You are on page 1of 3

University of the Philippines College of Law

1-D

Topic Emergency or Compulsory Overtime Work


Case No. G.R. No. 173648 January 16, 2012
Case Name PIGCAULAN v. SECURITY & CREDIT INVESTIGATION, INC. (SCII) and/or RENE REYES
Ponente DEL CASTILLO, J.:

FACTS
1. Canoy and Pigcaulan were both employed by SCII as security guards. The two filed with the Labor Arbiter
separate complaints for underpayment of salaries and non-payment of overtime, holiday, rest day, service
incentive leave and 13th month pay—complaints consolidated (same causes of action).
2. Canoy and Pigcaulan, in support of their claim, submitted: a) daily time records reflecting the number of
hours served and their wages for the same; b) itemized lists of their claims for the periods served.
3. SCII’s contentions:
o salaries paid to Canoy and Pigcaulan were above the statutory minimum wage and the rates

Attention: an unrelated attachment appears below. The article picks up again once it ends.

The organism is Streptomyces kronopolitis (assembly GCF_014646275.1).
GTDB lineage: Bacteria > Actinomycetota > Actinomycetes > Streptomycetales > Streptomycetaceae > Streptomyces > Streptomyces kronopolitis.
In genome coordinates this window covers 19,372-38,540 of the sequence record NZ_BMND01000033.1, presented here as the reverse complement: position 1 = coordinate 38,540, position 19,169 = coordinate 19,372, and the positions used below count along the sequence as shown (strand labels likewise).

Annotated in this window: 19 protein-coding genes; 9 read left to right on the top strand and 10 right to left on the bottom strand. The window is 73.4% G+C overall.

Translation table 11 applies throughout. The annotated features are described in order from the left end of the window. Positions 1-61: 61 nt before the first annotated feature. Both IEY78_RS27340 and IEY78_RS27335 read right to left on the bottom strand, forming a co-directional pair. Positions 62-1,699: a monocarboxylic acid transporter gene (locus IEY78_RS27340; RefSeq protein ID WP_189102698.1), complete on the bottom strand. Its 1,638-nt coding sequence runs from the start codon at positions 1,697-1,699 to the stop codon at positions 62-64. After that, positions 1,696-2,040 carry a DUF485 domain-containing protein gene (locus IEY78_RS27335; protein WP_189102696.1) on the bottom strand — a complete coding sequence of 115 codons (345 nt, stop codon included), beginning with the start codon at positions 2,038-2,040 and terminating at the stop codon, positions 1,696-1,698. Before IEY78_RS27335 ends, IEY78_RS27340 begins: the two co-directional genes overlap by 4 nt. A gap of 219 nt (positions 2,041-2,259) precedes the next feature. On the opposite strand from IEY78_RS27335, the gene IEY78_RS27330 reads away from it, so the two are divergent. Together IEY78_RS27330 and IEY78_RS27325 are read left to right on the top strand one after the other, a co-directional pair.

provided by the Philippine Association of Detective and Protective Agency Operators (PADPAO);
o holiday pay were already included in the computation of their monthly salaries;
o they were paid premium of 30% during Sunday work & 200% for holiday work;
o they were paid the corresponding 13th month pay for the years 1998 and 1999
o In support thereof: Presented copies of payroll listings and lists of employees who received their
13th month pay for Dec 1997 to Nov 1998 and Dec 1998 to Nov 1999
o that monetary claims should be limited to past 3 yrs of employment—rule on prescription of claims
4. Labor Arbiter: awarded monetary claims as per itemized lists & daily time records c/o Canoy and Pigcaulan